Newspaper Page Text
lowa County Democrat.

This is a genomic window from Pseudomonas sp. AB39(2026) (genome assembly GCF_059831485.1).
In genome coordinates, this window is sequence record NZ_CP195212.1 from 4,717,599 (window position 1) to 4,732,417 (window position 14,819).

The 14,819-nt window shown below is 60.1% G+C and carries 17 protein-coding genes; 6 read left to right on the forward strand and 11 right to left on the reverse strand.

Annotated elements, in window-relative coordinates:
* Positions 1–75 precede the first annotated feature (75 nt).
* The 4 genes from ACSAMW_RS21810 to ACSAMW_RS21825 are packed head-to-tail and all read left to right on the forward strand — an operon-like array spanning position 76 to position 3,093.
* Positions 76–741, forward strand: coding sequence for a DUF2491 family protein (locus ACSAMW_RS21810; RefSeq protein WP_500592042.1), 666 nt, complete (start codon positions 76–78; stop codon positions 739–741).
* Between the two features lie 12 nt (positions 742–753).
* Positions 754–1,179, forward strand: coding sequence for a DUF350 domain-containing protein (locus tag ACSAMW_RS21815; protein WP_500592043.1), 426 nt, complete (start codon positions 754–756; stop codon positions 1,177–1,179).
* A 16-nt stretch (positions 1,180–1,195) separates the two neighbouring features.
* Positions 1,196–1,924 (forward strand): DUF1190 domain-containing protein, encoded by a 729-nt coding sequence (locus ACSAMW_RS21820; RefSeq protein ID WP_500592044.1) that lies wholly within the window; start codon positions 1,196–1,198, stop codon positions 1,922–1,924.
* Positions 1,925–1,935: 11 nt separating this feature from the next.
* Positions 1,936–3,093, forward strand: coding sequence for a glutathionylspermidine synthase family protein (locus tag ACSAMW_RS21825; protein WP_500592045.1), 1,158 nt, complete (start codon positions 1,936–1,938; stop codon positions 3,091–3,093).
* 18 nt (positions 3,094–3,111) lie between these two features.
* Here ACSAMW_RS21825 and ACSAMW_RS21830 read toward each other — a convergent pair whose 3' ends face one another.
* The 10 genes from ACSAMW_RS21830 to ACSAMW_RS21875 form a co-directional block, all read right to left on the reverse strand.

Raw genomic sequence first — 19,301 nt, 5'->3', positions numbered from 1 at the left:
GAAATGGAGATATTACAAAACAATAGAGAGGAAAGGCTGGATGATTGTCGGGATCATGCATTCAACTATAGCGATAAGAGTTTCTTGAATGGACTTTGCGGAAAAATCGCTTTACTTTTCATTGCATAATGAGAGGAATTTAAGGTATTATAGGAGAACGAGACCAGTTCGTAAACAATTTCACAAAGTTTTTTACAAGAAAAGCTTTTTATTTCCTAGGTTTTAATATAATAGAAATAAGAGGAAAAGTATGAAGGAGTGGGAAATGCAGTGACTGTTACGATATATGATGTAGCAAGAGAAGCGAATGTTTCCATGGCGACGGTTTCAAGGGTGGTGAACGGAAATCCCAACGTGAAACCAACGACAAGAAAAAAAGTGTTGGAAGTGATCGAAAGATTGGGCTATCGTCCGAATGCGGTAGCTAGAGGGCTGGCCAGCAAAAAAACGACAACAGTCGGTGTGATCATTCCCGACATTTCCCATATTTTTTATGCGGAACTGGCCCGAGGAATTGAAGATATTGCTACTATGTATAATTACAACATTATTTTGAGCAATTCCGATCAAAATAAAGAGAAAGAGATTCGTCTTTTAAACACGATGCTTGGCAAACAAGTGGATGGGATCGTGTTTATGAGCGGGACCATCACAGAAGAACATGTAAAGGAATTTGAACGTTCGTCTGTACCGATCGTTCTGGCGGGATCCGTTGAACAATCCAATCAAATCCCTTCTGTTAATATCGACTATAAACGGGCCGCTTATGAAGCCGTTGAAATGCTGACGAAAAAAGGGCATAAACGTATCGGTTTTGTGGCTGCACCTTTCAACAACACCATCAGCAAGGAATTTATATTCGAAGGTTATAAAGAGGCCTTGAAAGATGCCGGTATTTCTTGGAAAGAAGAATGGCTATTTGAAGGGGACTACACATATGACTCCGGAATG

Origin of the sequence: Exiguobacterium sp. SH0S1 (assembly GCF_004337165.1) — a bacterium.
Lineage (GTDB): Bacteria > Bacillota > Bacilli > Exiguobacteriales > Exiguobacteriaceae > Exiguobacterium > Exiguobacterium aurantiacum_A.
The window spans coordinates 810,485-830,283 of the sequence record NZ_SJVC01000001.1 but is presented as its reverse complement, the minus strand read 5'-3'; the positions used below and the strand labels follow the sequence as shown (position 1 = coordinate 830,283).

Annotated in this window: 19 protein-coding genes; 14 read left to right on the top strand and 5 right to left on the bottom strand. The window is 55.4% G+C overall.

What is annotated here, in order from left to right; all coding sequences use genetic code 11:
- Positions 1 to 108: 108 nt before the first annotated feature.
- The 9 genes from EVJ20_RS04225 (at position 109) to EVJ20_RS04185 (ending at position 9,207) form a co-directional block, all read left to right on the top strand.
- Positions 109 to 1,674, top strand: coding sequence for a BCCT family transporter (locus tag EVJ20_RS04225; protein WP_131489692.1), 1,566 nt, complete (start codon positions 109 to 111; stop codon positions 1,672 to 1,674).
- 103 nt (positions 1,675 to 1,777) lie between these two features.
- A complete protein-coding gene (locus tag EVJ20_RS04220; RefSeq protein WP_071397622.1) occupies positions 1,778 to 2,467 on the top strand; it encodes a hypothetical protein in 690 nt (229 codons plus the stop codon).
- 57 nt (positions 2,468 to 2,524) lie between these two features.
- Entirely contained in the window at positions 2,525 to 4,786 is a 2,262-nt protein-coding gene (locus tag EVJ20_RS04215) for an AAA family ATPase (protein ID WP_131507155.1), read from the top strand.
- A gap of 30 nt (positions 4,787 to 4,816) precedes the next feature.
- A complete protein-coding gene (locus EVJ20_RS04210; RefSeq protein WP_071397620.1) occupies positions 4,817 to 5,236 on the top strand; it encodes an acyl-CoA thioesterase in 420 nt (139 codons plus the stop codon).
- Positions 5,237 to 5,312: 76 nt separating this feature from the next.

f/ VOL. XII. mv WIFE. My little wife is mu lieyoud the burn. I sec her purasel behind the Hr. And here am 1 inditing verse to her Kre she return. That pretty bird is happy there conceal'd. This fragrant t hatnber smiles a peaceful smile - What joy to sin.'the joys of home the while ■My Joys a Held! My spouse is mild—she's meek as any nun. And yet her spiritual calm is sttch- Somehow one's always feeling she is nun h Too good for one. She thinks I'm wise ami handsome- lis her creed. I wonder am I either! On my word Sometimes I've wondered •• an tin honnie bird " Thinks so indeed. Terhaps! for she my homage ne'er repels; Perhaps I might have loved her half a life. Perhaps- hail site but been the little wife Of someone else. Uni why should i complain of cross or cures? While entertaining her (who won't complain) It may he I an angel entertain And unawares. /'Ac Conihill Mnijtiziiie. MV WIFE’S NEW Fill EM). Mrs. Jones has quite a habit of culti vating new friendships, which have every appearance of blooming eternally, but which soon wither in the world's cold blasts. 1 used to think this char acteristic was confined to school-girls, who swear immortal fidelity in letters crossed and recrossed, but forget each oilier as soon as they have caught a lover. My wife's lasi acquisition in the way of a bosom friend is Mrs. Mortimer Mowbray, with whom she became ac quainted last summer, while we were I hoarding out of town. Mrs. Mortimer Mowbray had her carriage with her, and created quite a sensation in fact, every lady in the house was eager to become ' her confidante; hut the amiable deport-i mentofMrs. Jones, combined, 1 doubt I not, with her intellectual accomplish-; incuts, rendered her the favorite, and | she it was who daily occupied the spare seat iu the coach, and had the honor of | advising Mrs. Mortimer Mowbray in those thousand grave perplexities under which women suffer. \V e returned to the city after thcMow hrays: but my wife, though usually very linn on questions of etiquette, waived her privileges on this occasion, and made the first call. She was gra ciously received, and came home in high spirits. All that evening she could do nothing but talk of Mrs. Mortimer Mowbray, “ Such an elegant estab lishment,” she said. “ A footman, with manners like a prince, waited at the door. The drawing room was the perfection of luxury and taste. Mrs. Mowbray had on such a sweet cap, and altogether looked so lady-like. Her manners were, indeed, most aristo cratic, just what those of a countess are supposed to he." In a few days Mrs. Mortimer Mow bray returned my wife’s call, coming in a shining new carriage, and w ith anew span of horses. Her equipage created unite a sensation in our street, Mrs. Jones, soon after this, began to act as if brooding over some vast de sign, which not being matured, she deemed it wisest to he silent respecting. At last the mighty secret was broached. “1 was thinking. Jones,” she said, one night, just as 1 was composing myself to sleep on my pillow, “that we ought to give a party. Nut a regu lar hail, indeed, but a select entertain ment, where a few congenial minds may he brought together. I should like to introduce my dear Mrs. Mow bray to some of the choicest of our set. Now, 1 detest parties, small or large; but, as the dolicacv of my wife’s nerves does not allow of her being thwarted, I made no objection to the proposal though I sighed to myself. “Of course, my dear." I said. “You know best." “Well, about thirty," continued my w ifi warming with the subject. “There’s Mrs. Wharton, and Mrs. Horace Shinn, and Mrs. Price, and the Misses Trelaw ney,” and thus the dear creature ran on, until she had mentioned about forty names, and I saw that her “ select party of congenial souls " was going to be, after all, a crowded rout. “ You have forgotten the two Misses Howell,” I said at last, when my wife stopped for want of breath. The two Misses Howell were amiable, intelligent, and pretty girl*, in whom I took particular interest, because their father had once been an extensive Mop ping merchant, but, having become re duced and died bankrupt, the sisters were obliged to earn a livelihood by standing in a store. They bad numer ous rich relations on whom they might have billeted themselves, hut with a spirit of proper independence, they preferred to work for their rnaintenence instead of eating the bread of charity, I had long nourished a romantic idea of -eeing them married well, and had con sequently made it a point always to invite them to our parties; to praise them highly to the young gentlemen there, and. in every other indirect way. to assist in realizing my pet scheme. My wife, heretofore, had seconded me in my benevolent plan: but on the present occasion she hesitated to reply, and I knew at once something was the matter. “ Atiem I" she -aid at last clearing MINERAL POINT, WIS.. FRIDAY, MARCH 15, 1878. hot' throat, " Altom ' Tho Missus Howell are very nice girls. to ho sure — that is, in their place hut as it is to Ih> a select party, ami as 1 have already mentioned rather too many, and as Mrs. Mowbray may not want to meet all sorts of people, and as " "Stop, my dear," said I. with a sigh, for I saw that my favorites were not to he invited, "you have goen good rea sons enough. It is a great pity though." And I sighed again a sigh eloquent of passive resignation. My wife heard my sighs, and her ten der heart was touched. She paused a moment in embarrassment, and per haps even revolved the idea of yielding to my wishes; hut in the end site raised herself on her elbow ami said: “ Mr. Jones, do listen to reason. Yon don't know how foolish you make yourself about those Howell girls. They've been unfortunate to he sure, and they're very passable, indeed: hut there's a prejudice, yon are aware, tigains' girls who stand in stores; ami who knows hut Mrs, Mowbray would take otlenccat my inviting such persons to meet her, 1 shouldn’t like to do it. indeed, without first asking her; and 1 can’t do that this time. She is very particular, and so excessively high fired," "Then I don't think she'd regard yon the less, my dear, " 1 ventured to say. "for being acquainted with two such excellent girls as I’attv and l,i//v Howell. " “Mr. Jones, don't he a child." re plied my wife, Hinging herself to the other side of the bed. "At your age yon should know something of die world. Kxelnsive people, like Mrs. Mowbray, don’t care to meet nohodies. She was very choice as you saw, whom she admitted to her acquaintance this summer; 1 may say, indeed, that lam the only one, of all she met, whom she recognizes now. " To have protracted the conversation would have < xited my wife’s nerves and deprived her of sleep, so I said no more, hut closed my eyes and courted slumber anew. 1 have no recollection of anything after that till I woke up next morning, and leaving Mrs. Jones aboil, as usual, went down to sec that the fires were all right and to do the marketing while breakfast was being prepared. The invitations to the party were is sued that week. Mrs. Mowbray grac iously promising to attend. When the important evening arrived my w ife was all nerves. At every ring of the bell the color cost to her face with expectation, but guest after guest entered without Mrs, Mowbray appear ing. Her nervousness soon began to change to anxiety, and this, ns (he hours wore on, to disappointment and dismay. She delayed the supper for a full hour, thinking that the new friend might yet arrive, hut in vain. " What can the matter he?" she said to me, its soon as we were alone. “ I hope the dear ha.be is well. Perhaps, however. Mrs, Mowbray is herself sick. Dear me, I am afraid 1 shall not sleep for anxiety. The first thing I'll do to morrow will he to call on Mrs. Mowbray and see what is the matter. " “Wouldn't (hilt lie against etiquette? " I ventured to ask. “It seems to me that Mrs, Mowbray should send yon a note or message, or something of that sort, to apologize for her absence. " Mrs. Junes did not reply in words, hut she gave me a look. And such a look! It expressed all the indignation which her outraged bosom fell at ha ving the slightest suspicion east upon her friend. When 1 came home to dinner that day 1 saw at a glance that something had oeenred to rutile my wife'- nerves. She had nothing whatever losay tome, j hot she scolded the servants and ehild | ren incessantly. I was too wise to en ! quire what was wrong. I knew that j M is. Jones, if she thought proper, would I tell me : and if not that idle questions j wwuld only aggravate her secret : trouble*. .i the in-xI day, ha\ mg heard some thing that cast light on Mrs. Mowbray’s absence from our party, I could not contain myself when I came home, “ Did you ever hear, my love,” said I as I began to carve the turkey at din ner. “that the Misses Howell had a married sister?” Mrs. Jones looked sharply up, as if she suspected 1 meant more than 1 said, and than answered laconically : “ I heard it casually, but never asked further. " “It seems," I continued, “that Mrs, Mowbray is that sister. " “I've heard so since," -aid Mr-. Jones, sharply ; and turning to our sec ond child, who was a-kiii" for the wing bone, rapped him over the head, ex claiming. “ Haven't I told von to wait till’you're helped ? Take that, now. and learn manners. I allowed a minute or more to < lapse, in ord-r that my wife's ebullition might subside, when i remarked : “ Mrs. Mowbray, it seems, expected to meet her sisters here. ” “1 shouldn't wonder if she did," snappishly -aid Mrs. Jones, looking down into her plate, and apparently absorbed in parting a wing joint. “When she found," 1 continued. “ that her sisters were not asked, she! grew indignant. She heard the reason. | it scorns. Your friend Mrs, Wha."ton. whom yon have made a confidante, told some lady, who told her : and hence her anger." " I'm sure 1 don't care if 1 never set' the proud thing again, " said mv w ife, reddening very much, but still without looking up. "One would not have sup posed that she was a sister to the Misses Howell. After another pause passed 1 said Hid yon call on Mrs. Mowbray, as you intended ? " Mrs. Jones was silent for a full minnfe. and seemed half disposed to decline answering altogether ; Inn finally she blurted out her reply as follow s " Yes, 1 did, since you must know. She was not at home so, at least, the footman said ; hut if I didn't s,-,. her at tin' window, " and here she hurst into tears of mortification and rage. " may 1 never eat another mouthful. " 1 saw it would not do to continue llf conversation, so 1 quietly ate my din ner. kissed tin l children, and went my way. Ol course the intimacy ofm\ wife with Mrs. Mowbray ceased from that fatal party ; and 1 am sorry to my that the Misses Howell have, as the phrase goes, "enl onr acquaintance." \(iiM(n;n kk. I''aumi:i;> in Ireland eon.uler barley the lu>>i grain crop with wiiieh to sow grasses; oats next, while wheat is the least, suitable of the three. In laying I lan 1 ofgood average quality down to permanent pasture, the following mix ture of seed is sown there with a grain nop Italian rye-grass, ti pounds; per nntial rye-grass, p potnnls; rock's foot, and pounds; timothy, I! pounds; rough stalked meadow grass,,’! pounds; mead ow fox tail, 'J pounds; eotnmon fesette, ] I pounds; hard fescue, I pounds; red clover, I pounds; yellow clover, 1 - pound; white clover.‘J pounds, ltnn'i\ Xnr Yorhr. t 'ai;t; or Stock. Farmers who look after the comfort of their cattle hut rarely stiller pecuniary loss by disease or death. In the stable cleanliness and ventilation are, with an occasional cur rying, the important requirements that promote health, Kxperiiuenls have proven that cows in milk and old oxen retain their condition in eonllned and warm quarters during the winter, while animals under three years thrive better in a well ■ hellered yard with shell at tached, the Moor of which should be cover'd with dried leives or refuse straw, which would all’ord them a rest ing place during the night, (lirniau toii ii 'Myrii/ili. tini.Ns' Ivons. ,\s soon as spring opens, our bees should all be examined by lifting the frames of each hive, and if the stocks are weak, the bees are sent to one side of the hive by means of a division hoard, so as to keep up the necessary heal for lirood rearing on as many combs as they can cover. As soon as the queen has tilled these combs with eggs, we spread them apart, inserting an empty comb between those occupied with brood, and in a few days' time the queen will till this one also; and so we keep on until every available eel lis occupied with brood. Thus it will be seen that instead of the queen lax ing her egg on the outside of the cluster, she lays them in the center of the brood-nest, where they should be. After the hive is full of brood and bees, it does not make so much diHerence, a the weather i- warm and bees are plen ty. so that the queen can deposit her eggs anywhere in the hive. As soon as the strongest slocks are full, lake a frame of lirood just gnawing out and place it in the weaker ones, giving the strong one an empty comb for the queen to till again, and so keep on un til all are full. -Anirrivnn Hn Jnnriiil, 1, iutv Alli-;.\j>. 10very farmer who has timber, should get a few logs to the mill for drag-limber, wagon tongues and the like. Have them sawed and piled under cover so that next season, when work is crowding and a piece of seasoned timber is needed, you will know just where the desired article can he found w ithout being obliged to spend the whole day in a search for it. Kach one should have a chest of common too 1 -, such as are necessary for repair work on the farm. It is much easier if we have the materials, to repair a brok en harrow or other utensil, than to trav el four or five miles to a shop for the purpose of hlrinif done what we could do just as well ourselves. Any article that are liable to break, had better be attended to at once, and not laid aside with “ I guess I can make that last this sea-on, well enough." It will be sure to break when you are in a hurry. There is a world of wisdom in the old maxim, “ I’rocra-lination i- the thief of time,” and to no one is thw -o precious as to the farmer at the busy season. Ito rut Xen Yorhr. Th-tixo Mm.k. The h'iliiij* tii XriJnnif refer- to I)r. Julias Lehmann's new method of testing milk, a- being at least an approach to a simple and easi ly applied form of analysis, so long a desideratum. A little of the milk to be tested is diluted with an equal quantity of water, and poured out in a thin lay er upon the surface of a poious earth enware slab of very done grain, The water, holding in solution the* milk, sugar, album on, and a part of (he salts, is at once absorbed by tin'earthenware, and thus is quickly elVeeted that stage ot the process ol analysis which oeen pies a long time when evaporation and similar means are resorted to. I’hg whole of the fat and the casein remain upon Uii> surlaee of the slab in the form ol a thin skin, and can easily hi' remov ed with a spatula and dried for exami nation. I’he amount of fat present can readily he delermitu and by either process, and lints the two chief constituents of the milk are at onee estimated. In main instances it is quite sntheient to know the sum ol the chief solid constit uents. and the proportion of water in the milk, to form a fair judgment upon it, and this can he aimed at with ease in less than two hours. The method has the further advantage that a great number ol samples can he operated on at onee with very little extra trouble. M ANI'KI'! COK t hit’ll MU'S, \\ ood asiies are doubtless excellent for orchards, hut instead of being tail around the trees they should he spread over the whole land. Uni where are the ashes to come from in this region? We have little or no wood, and of course little or no ashes. In onr limited experience we have learned one thing in regard to orchards as well as fruit trees of every kind that we have cultivated, and we believe the principle can be applied pretty much to every thing that grows upon the earth, which is. that the an plication of manure benefits them all. liroimd occupied with fruit trees should be manured as llberallv as are oilier portions of the land used for the raising of wheat and corn. It is the neglect to do so. in connection with the general negligence with which orchards are treated in many sections, that makes them unprofitable and to he come worn out prematurely, And as to the kind of manure with which or ehards ought to he treated. While anv kind, almost without exception, will prove ot advantage, there is none m the world to lie compared to stable or barnyard manure. A liberal applies lion of this only even third year, w ith careful priming, scraping and washing of (he trunks of the trees w ill make a prodigious change in an orchard. This top dressing can he applied at any lime when lh(> ground is not frozen, and it not bestowed in too heavy lumps so as to injure the (orchard) grass, will yield in addition to the fruit a couple of tons of good \mv. \\ e have known three full crops of grass to he cut from an orchard. Uormnnhum Ti'h’ffniph. II Millin', " i nln't a-takin’ no Ini<)<* dollars now." remarked the tramp to a henev • >1( lit olil lady. “(live ns a greenhaek, or n itliin ." Tin Turk lias ceased " dreaming of llii' hour," and has been suddenly rail ml out of hrd to hr told that *' his lionr lias come." Thrrr is a woman who works aiming the Krmirhrr liiiiihrriin'ii, driving logs down thr river. \nd Mr. Heeehersays, ‘■Hurrah, she doesn't hrlirvr in a mis rrahlr hr-rallrr I" Thr Saxon (Ippressor; Saxon Tourist " I sn|i|iosr (hr Knglish laiv all (hr pigs that yon wish to sell!'" Irish I’ras anl They do. Had lin kto ’em, (hr toirants "Whirr did this hahy romr froin asked a thrrr-yrnr-old yjiil of (hr niirsr, wiio was washing thr sijuealing little stranger, “ W by, from hravrn, of course." icoliril (lie Illll'M', *• Well, if it screamed like that thrrr, I don't won di r lin y sent it oil was the stunning rejoinder. Thr Nevada man who had seven homely daughter's, for a hox of cigars got the (oral editor to publish a minor that hr was a desperate old miser who had seven barrels of gold lairinl in hi cellar, and all his daughters were mar ried oil in four months from that dale. Il is when a hoy linds himself, without any solicitation on hi- part, assigned to a position between the ruler and his teacher's knee, that he (eels the imper ative necessity, or at least the desirabil ity, of ordering the immediate mobiliza tion of all his force-. A loin of mutton was on the table, and the gentleman opposite took the eaiverin his hand. ‘Shall I cut it -ad dlewi-eijiioth he, Von had better ent it hridlewise," replied hi- neighbor, “ for then we shall base a chance to get a hit in onr months." Not 11 nile the same thing: mnall child I whose favorite aunt i- '* engaged ") tirandma, where i- Auntie May'''’ (irandmamma ‘She i- sitting in the parlor with Captain Herbert, my dear.’’ Small child (after a moment s thought; -‘‘tirandma, eonldn’t yon go and sit with Captain Herbert, and Anntii May come and play with me? I‘unih. A Vicksburg negro fell from the deck of a teainhoal, the other day, was -licked under a coal-barge, came no in time to catch his breath before he slid under a raft a mile long, and finally scrambled ashore down at W’arrentow n, -even miles below, with the remark, “X o use try in', ye kaint drown a deep water Jlaptis’ T As yet no one can tell whv it is that the most substantial pair of stairs will creak and creak like a night shirt on a clothes imo in the wind, whenever ;i fellow tries to climb thorn noiselessly late at night, hut thank goodness thorn is an average of ton philosophers hon ovi'iy day, and this darkness will ho dis polled some litno,- Fulton Timet. " W hat oahlo nows doos that roiuind yon *t asked Spilkins yesterday, pointing to a man oafrying a keg of lifM across (In' sidewalk. " Hive it up, said (ho other follow (it's always well to give up Spilkins’ oounndrnms at the > 'lavl. No one over guesses 'oml. "Why," said l.oandor, " it reminds mo otlireeoein Arms." (Vmmcreiu/ ti/in fiscr. lion. John I. Maker raised a great laugh in the House the other day. In tin 1 course of a speech he suggested that some of the mouthers prohahly wanted logo to Congress. 11 The gentleman must address (he ehair," interposed Speaker Long. "It was the chair I had specially in mind," retorted Mr. Haki /forfeit Tnurlln-. tl.wv item 111 an lu'avl l I lie mnu of my I'lillit hmnl, Wlirn I'oml m'ollci'llim* |nenenl him to mi>. Tin l tiemitlliil liens! Mhti'M \vtiene'ei In- wns rlleil would M nko o' entiling llv h orn Ihr (irenem-e of hr Mi miHi'hlnoa* genl Mils Ihr Iroivlrst Imnn I hut rvn- dill Inn II mono lenee till u frit; Hr i| urn It n rumiiiir nse remit hr won lit alter Thru hi m r his linn' toils, mill go in n |n>ll moll, o. lion Ini muntil hark n ! An Inn; hum il luu kri. Hr unco trlrd tuliiirk II Hint dint In (hr writ “ W hat is your religion, my friend? asked a clergyman of a tramp with a calcium nose. "Me? 1 belong to the >fcilhiuarian denomination." " Indeed" 1 never heard of that seel. What are its tenenfs?" earnestly impured the parson " Why, we believe, ye see, I hut w e helie ,(• 11 111 1 wall we he lieve, tout wlmtever he/, happened wn to he, whether il come to pass or not. \ voung woman in Toledo, after re ceiving ten notes in as many hours from a lover whose addresses she had reject ed, sat down with fnrv in her eye to write an answer which should eHeetual ly pul an end to his love making. Mnt the errand hey who had brought the note said, in some trepidation, " If you please, mum, don't write anything that will scare him so he won't send any more notes, 'cause I’m makin' live cents every trip in this had weather." The logical capacity is one of the most heaiitifnl and touching things to he semi in (he modern small hoy. At the conclusion of a festival last summer an excellent teacher, desirous of admin isieriiiK a trilling moral lesson, hnpitred of the hoys if they Inul enjoyed the re past. Willi th<> ingenuous modesty ol youth they all responded, " Yes, sir." "Then," asked the exeellent teacher, "if you had slipped into my garden and picked those strawberries without my leave, would they have lasted as good as now?" Kvery small hoy in that stained and sticky company shrieked, " No, sir !" "Why not?" “’Cause," said little Thomas, with the cheerful ness of conscious viilne, “then we shouldn’t have had sugar ami main with ’em." Diogenes In Texas. Not long since a parly of visitors in spected the poorhonse, Among the inmates was a venerable looking old man. w hose face indicated perfect hap piness. Ile seemed Si he perfectly con tented. Said one nf the visitors, " Von seem In he satisfied with your lot," "I am," he replied. “ I have a source nf consolation that is denied to most men. "Ah I" said the visitor, "you look forward to a blissful future beyond the gras i." " Yes," responded the nld man, “hut i also find miieli comfort in the proverb that says one man's loss is another man's gain. If makes me happy to think (lull. I never lost, cm nigh to do the feller that found it mm h good -Sun iihmiii I ’i/iii ,c. Theology in the Hull. Once mi a lime my cousin's child, a four-year-old hoy, had to “try on” some garments. 11 is admiring mother, find mg she had made a had muddle of the cutting, naturally vented her own irrita limi on the restive little figure wriggling under the infliction of “taking in here and letting out there." It ended in her giving Ine poor child a slight slinking. At night, as Ids mother was preparing him for bed, he said, ‘ 1 was so naughty I you had to shake me, mamma, didn't j you,’e,ms* I wouldn’t stun’still when [you was u-inakio’ my new close, would I?" Then suddenly, "Hay, mamma, tell me wind (2nd has to do to the | naughty little hoys op in heaven that i won’t stall’ still when he’s a-inakiti of I ’em ?” Mni liiielon //niifci/n Corres ; poodeiiee. A Ni.w You,; child drank kerosene ! the otlu r day, and his mother, being ol ’ a saving disposition, ran a wick down his throat, and used him that night in stead of a lamp. Albany Ar/jtu, The child was unite light-headed all night, and longed for the time " w hen the wick ’ml cease from troubling." ■/'/<// HuUeliu. Tim Rochester Democrat asks what a political offense is, anti the Danbury Newt suggests that taking the drink and then voting for the other man would not be a had definition. NO. 31.